As I write this blog post, I am sitting in my apartment in Myrtle Beach, beginning to contemplate the next four days–days in which I will pack up all my belongings and move back to Ohio for a few months until the next leg of my leadership consultant adventure begins (this time, as a Senior LC!).
It will not surprise anybody who knows me that I have already made several lists to prepare for this move–emails to finish, boxes to pack, people to say goodbye to. But over the last few weeks another list has been quietly accumulating itself in my head–all of the things that I have learned about myself, about Sigma Kappa, and about life since I accepted this role last April.
In the last year, my entire life has been turned upside down. I moved from Massachusetts to Ohio and then from Ohio to South Carolina in the course of a few months. I said some goodbyes to people who no longer fit in my life and said hello to a new home at Coastal Carolina University within a chapter of 130+ collegiate women. I bought my first car. I worked on three colonizations, one installation, and traveled from one coast to the other visiting Sigma Kappas. I made a new family out of the 16 other leadership consultants and learned how to communicate with my biological family when we are spread across three states. I got stuck in one tropical storm, one snowstorm, and missed a few flight connections along the way. I laughed, I cried, and sometimes I laughed and cried at the same time.
So in the last few weeks, that quiet list in the back of my head has become a note to myself–a note that I can look at and remind myself how far I have come, how much I have accomplished, and how much is still left in front of me to experience.
Saying “no” is a complete sentence.
Sometimes you want a kale salad. And sometimes you need a Cookout tray with a cheeseburger, hush puppies, onion rings and a milkshake. You don’t have to fit into one category or the other.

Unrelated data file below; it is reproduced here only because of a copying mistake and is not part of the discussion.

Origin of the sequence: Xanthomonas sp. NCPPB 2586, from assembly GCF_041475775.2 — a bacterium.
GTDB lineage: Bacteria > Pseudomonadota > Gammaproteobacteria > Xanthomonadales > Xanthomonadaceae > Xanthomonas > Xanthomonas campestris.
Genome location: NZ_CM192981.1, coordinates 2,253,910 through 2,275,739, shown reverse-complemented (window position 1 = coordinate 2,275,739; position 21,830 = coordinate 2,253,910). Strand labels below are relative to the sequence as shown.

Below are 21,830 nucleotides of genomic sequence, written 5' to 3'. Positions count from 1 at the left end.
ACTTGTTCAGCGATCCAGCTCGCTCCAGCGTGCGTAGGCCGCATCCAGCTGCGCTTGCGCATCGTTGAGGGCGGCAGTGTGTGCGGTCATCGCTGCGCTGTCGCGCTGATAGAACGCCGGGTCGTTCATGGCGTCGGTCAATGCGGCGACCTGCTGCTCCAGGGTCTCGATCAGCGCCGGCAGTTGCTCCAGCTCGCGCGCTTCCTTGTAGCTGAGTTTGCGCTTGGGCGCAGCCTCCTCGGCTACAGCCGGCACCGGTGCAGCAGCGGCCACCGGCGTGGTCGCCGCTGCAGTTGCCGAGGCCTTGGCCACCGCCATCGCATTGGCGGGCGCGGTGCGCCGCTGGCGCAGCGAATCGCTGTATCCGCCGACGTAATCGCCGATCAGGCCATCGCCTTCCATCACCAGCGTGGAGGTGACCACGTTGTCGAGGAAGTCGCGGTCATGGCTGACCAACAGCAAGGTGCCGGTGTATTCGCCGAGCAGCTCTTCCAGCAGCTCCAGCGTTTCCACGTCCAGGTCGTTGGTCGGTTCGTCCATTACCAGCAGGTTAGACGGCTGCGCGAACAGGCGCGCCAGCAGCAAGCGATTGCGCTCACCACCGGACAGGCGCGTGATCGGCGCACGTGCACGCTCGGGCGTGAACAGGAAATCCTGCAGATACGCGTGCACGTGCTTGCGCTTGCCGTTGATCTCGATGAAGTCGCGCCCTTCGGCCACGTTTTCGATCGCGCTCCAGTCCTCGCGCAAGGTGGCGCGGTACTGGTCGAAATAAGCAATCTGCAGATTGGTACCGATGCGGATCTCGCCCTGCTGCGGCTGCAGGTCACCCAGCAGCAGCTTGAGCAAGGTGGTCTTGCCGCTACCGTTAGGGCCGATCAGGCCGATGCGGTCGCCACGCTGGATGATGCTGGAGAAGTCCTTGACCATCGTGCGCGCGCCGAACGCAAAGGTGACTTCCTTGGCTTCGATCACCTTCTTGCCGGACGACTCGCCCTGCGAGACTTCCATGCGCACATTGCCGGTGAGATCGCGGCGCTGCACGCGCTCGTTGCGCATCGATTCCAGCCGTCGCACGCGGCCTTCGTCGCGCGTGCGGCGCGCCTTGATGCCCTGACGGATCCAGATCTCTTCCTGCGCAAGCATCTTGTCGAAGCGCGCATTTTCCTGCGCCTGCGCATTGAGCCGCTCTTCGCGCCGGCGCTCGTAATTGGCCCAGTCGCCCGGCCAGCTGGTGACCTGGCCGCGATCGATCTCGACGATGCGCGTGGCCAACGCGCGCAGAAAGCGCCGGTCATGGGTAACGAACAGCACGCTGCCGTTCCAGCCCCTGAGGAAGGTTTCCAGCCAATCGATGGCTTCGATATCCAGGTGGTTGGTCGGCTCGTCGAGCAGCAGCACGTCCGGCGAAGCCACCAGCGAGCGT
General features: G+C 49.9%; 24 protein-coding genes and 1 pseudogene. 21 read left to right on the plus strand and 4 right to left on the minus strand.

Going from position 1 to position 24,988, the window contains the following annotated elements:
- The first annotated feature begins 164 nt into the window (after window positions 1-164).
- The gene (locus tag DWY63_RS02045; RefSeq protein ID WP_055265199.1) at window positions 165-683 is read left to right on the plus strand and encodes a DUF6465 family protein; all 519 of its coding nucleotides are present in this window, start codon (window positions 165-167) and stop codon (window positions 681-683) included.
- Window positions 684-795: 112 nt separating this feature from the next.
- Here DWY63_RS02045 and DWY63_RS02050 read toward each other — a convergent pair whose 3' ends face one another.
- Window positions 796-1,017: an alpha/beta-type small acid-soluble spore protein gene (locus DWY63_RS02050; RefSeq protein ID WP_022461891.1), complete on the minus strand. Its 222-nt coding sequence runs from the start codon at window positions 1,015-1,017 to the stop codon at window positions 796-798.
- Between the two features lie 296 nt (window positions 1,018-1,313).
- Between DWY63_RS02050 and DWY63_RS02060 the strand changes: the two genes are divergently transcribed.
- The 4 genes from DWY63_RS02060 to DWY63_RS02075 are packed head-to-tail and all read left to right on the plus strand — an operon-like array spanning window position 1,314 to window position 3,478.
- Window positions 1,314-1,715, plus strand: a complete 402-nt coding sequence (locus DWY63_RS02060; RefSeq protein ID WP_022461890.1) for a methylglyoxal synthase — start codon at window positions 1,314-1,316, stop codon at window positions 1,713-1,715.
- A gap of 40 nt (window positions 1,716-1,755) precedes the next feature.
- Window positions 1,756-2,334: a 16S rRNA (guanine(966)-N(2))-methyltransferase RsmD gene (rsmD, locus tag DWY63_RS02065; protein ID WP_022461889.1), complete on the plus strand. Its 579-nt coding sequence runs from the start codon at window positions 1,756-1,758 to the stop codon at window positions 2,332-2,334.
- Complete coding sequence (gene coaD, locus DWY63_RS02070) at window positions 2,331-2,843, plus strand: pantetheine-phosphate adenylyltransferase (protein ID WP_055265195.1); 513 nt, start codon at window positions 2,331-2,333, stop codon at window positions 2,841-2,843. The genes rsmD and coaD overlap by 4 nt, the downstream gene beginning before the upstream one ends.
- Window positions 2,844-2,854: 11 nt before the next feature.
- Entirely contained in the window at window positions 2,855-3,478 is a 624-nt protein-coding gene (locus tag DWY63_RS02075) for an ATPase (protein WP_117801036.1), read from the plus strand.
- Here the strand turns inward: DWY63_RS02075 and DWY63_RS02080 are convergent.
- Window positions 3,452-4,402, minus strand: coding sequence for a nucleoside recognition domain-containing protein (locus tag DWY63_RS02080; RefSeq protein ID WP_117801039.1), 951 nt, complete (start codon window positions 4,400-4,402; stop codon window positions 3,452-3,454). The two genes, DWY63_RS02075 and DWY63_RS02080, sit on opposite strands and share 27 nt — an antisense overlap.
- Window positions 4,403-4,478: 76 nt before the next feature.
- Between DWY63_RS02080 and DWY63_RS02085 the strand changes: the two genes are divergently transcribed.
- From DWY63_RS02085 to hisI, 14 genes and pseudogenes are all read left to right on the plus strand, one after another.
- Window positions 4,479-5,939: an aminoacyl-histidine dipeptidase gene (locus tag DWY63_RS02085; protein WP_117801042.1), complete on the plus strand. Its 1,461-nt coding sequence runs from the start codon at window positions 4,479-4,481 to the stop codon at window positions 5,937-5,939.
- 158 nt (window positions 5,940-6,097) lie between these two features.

Trust your gut. It’s usually correct.
You can love someone with all your heart and they can still not be the right person for you–and that’s okay. It’s also okay to still miss them sometimes.
Don’t be mean to the airline employee, it’s (usually) not their fault. Instead, try to be the one kind person that they remember after a hard day at work. This logic also applies to pretty much all customer service representatives.
Try not to say “sorry” so much for things you shouldn’t be sorry for at all.
We don’t always get what we ask for, but we will often get exactly what we need.
It is still totally socially acceptable to sleep with a stuffed animal (or four…) when you are 23.
Say please and thank you. Tell people you appreciate them, that they are important to you, that they have made a difference in your life. These are the things that you will never look back and regret saying.
Golden retrievers > boyfriends.
When in doubt, the jean jacket and statement necklace are always the answer to any outfit dilemmas.
When someone shows you who they are, believe them.
TSA Precheck saves lives (right up there next to coffee).
Do one thing a day that scares you, and relish the feeling of triumph that comes after you realize that you are still alive after. Realize that you deserve to feel that way more often.
Most of all, believe that the best is always ahead of you, that the people put beside you are there for a reason, and that this moment is meant to be enjoyed. I am so blessed by my last 365 days, and I look forward to what year #2 holds for me!
Until next time,